By Dan Ilett
It’s all about money this clean-tech business. And don’t ever be fooled into thinking that the big boys with the cash have any other agenda other than to make lots of it.
That’s how Bill Green, managing director of venture capitalist VantagePoint, puts it. And he doesn’t pull his punches.
“We are not triple bottom line investors [people, planet, profits],” he says. “That’s a fine theory and those who embrace it are great folks and they’re thought leaders in that area and welcome to do so.
“We have a different philosophy and this can be controversial certainly in the NGO community and in the tree-hugger community.
“We take a view that says ‘just focus on building the company’. And if the company is pointed at the right goal or aim and it gets large – which implies that it’s making money because things that don’t make money don’t get large – then we’re going to see the result that we want and hope for.”
Mr Green is part of a team that made its first clean-tech investment way back in 2003. Since then, it has backed some well-know firms in the space including Tesla Motors, BrightSource, Chemrec, solarcentury and Shai Agassi’s Project Better Place .
There are also some impressive names on the advisory board – William McDonough (architect and design genius); Bernie Bulkin (former chief scientist BP); James Woolsey, former director of CIA; John Leggate (CIO, BP); and Terry Tamminen (former Chief Advisor to California’s governor).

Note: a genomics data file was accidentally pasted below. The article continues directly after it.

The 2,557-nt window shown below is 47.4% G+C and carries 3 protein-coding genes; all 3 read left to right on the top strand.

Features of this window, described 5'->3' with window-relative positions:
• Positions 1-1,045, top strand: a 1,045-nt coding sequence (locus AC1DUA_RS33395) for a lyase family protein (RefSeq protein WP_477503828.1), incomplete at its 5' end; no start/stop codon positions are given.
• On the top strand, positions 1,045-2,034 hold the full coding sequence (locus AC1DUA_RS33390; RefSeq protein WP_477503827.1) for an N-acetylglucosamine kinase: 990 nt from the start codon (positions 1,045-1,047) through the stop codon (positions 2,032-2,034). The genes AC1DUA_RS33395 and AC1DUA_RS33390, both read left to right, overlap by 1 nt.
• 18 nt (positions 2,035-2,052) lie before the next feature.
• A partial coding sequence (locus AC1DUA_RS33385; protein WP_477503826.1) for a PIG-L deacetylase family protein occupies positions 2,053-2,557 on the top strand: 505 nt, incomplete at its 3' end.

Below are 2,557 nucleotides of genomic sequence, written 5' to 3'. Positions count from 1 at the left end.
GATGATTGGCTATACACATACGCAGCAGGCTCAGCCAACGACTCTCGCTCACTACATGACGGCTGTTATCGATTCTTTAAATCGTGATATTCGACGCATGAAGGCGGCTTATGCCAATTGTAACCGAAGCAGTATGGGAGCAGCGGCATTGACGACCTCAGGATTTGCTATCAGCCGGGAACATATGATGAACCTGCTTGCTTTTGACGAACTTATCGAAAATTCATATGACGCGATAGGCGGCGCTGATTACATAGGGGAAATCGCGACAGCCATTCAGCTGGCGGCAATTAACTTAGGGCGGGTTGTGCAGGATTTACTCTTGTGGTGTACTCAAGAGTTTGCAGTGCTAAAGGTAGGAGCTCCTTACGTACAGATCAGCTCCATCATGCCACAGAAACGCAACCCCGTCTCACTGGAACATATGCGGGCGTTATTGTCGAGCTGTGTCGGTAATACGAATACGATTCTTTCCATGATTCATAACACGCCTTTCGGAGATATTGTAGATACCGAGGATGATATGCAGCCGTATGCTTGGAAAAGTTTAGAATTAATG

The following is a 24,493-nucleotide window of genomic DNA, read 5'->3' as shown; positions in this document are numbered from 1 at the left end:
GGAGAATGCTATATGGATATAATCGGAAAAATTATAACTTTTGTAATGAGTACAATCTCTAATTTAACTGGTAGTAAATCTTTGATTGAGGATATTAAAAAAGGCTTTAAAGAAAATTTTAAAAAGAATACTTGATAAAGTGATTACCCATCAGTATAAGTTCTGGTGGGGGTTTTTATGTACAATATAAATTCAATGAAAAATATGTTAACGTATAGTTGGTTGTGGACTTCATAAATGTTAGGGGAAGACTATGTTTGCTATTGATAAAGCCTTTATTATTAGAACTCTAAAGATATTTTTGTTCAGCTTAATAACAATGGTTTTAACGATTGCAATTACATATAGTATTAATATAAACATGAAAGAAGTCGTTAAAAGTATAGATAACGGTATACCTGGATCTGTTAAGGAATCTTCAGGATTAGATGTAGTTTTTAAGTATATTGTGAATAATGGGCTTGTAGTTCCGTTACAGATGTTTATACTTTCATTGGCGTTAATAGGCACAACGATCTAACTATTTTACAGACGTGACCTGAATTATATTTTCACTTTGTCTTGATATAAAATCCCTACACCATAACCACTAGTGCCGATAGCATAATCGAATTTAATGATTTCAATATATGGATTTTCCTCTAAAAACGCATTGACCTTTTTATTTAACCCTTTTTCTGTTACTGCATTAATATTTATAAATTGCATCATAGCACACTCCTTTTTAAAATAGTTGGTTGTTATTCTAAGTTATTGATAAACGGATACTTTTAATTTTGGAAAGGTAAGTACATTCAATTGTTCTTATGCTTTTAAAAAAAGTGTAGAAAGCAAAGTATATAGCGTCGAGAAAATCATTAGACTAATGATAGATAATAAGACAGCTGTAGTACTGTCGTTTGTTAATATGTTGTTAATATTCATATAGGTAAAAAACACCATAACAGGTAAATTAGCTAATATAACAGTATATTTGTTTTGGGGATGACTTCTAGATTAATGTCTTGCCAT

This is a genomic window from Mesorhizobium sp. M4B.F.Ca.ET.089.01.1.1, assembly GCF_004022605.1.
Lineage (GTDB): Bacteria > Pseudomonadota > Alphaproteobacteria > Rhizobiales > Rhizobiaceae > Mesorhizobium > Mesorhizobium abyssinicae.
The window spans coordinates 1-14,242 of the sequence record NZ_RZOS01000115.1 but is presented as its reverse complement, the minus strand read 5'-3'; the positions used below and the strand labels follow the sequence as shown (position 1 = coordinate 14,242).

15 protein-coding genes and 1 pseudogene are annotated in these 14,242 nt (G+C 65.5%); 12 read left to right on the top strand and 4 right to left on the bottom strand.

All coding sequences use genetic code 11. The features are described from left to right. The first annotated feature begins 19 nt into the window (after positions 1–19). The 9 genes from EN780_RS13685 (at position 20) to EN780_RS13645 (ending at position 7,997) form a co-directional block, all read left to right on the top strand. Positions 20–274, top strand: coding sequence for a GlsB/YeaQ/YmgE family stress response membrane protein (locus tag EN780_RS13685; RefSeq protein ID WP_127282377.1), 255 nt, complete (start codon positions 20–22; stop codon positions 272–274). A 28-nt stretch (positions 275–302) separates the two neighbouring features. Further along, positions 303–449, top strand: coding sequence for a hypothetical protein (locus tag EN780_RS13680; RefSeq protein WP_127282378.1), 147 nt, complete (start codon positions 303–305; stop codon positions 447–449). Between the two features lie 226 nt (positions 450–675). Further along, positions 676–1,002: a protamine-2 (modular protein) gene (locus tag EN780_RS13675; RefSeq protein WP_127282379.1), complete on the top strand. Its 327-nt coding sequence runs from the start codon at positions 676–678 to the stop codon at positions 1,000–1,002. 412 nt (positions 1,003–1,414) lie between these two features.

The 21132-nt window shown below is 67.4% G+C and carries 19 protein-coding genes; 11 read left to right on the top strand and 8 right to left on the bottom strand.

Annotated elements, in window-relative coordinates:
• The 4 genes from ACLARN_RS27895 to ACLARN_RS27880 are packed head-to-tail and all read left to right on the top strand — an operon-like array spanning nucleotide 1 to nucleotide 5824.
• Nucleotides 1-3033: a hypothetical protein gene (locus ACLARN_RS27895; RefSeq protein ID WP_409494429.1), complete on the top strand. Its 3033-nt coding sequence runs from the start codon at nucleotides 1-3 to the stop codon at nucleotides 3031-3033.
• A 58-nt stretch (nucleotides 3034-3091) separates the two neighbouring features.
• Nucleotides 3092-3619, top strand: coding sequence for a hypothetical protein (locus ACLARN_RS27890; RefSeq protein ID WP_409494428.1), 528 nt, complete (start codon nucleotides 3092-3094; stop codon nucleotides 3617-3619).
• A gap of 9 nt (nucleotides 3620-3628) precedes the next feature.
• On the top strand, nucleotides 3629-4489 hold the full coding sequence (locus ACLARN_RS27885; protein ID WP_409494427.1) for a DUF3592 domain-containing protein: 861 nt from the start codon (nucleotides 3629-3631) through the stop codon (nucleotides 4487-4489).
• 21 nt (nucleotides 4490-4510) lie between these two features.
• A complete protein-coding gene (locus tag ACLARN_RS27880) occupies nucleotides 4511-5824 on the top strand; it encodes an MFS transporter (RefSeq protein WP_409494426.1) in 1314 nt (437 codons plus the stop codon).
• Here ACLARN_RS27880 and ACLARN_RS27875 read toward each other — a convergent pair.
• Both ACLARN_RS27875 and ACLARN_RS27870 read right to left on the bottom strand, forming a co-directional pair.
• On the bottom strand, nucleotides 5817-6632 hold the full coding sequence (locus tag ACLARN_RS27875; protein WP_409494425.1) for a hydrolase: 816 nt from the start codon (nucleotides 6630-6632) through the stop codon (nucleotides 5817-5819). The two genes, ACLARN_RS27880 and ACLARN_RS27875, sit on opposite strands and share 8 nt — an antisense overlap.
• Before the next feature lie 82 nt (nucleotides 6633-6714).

All these big names pack quite a lot of weight. But financial success says much more to investors than famous people. So how does a venture capitalist pick the winning horse in clean tech?
“The average in venture capital history – and this should be no different [in this industry] – is that two out of ten will be successful,” says Mr Green. “So it’s the 80/20 rule.
“Sorry for the cliché but 20 percent of your companies are going to make you a 100 percent of your money, or 80 percent of your money at least. So we think it will be the same here.
“My partner Stephan Dolezalek describes these mini-trends. Corn-ethanol was one such where we saw all this interesting corn-ethanol and is the next big thing, and so and then 12 months later nobody is selling corn-ethanol.
“So we think that it is possible to become distracted by these smaller market movements that we believe are taking place within in a larger frame that says [that] we’re going to see cyclicality but the general trend for this energy technology, water technology, seems to be a growth trend.”
But Mr Green highlights some big differences in clean-tech to previous markets – namely that the demand for clean water, air and energy is already there. It is the delivery mechanism that has to change for several reasons.
“When we built the internet and the related businesses, depending on your point-of-view, we were painting the car as we were driving it off the factory floor,” he says.
“I mean, nobody knew what services consumers wanted. Nobody knew if you would actually buy pet food on line. It sounded good. By books online, why not pet food? Right? I mean, we just didn’t know. Maybe some of this we could’ve known.
“This is quite different. We know we want clean water. We know what the market is for clean water. We know where that market is.
“So the point however is, this is different because this is a market problem towards which we are all reaching.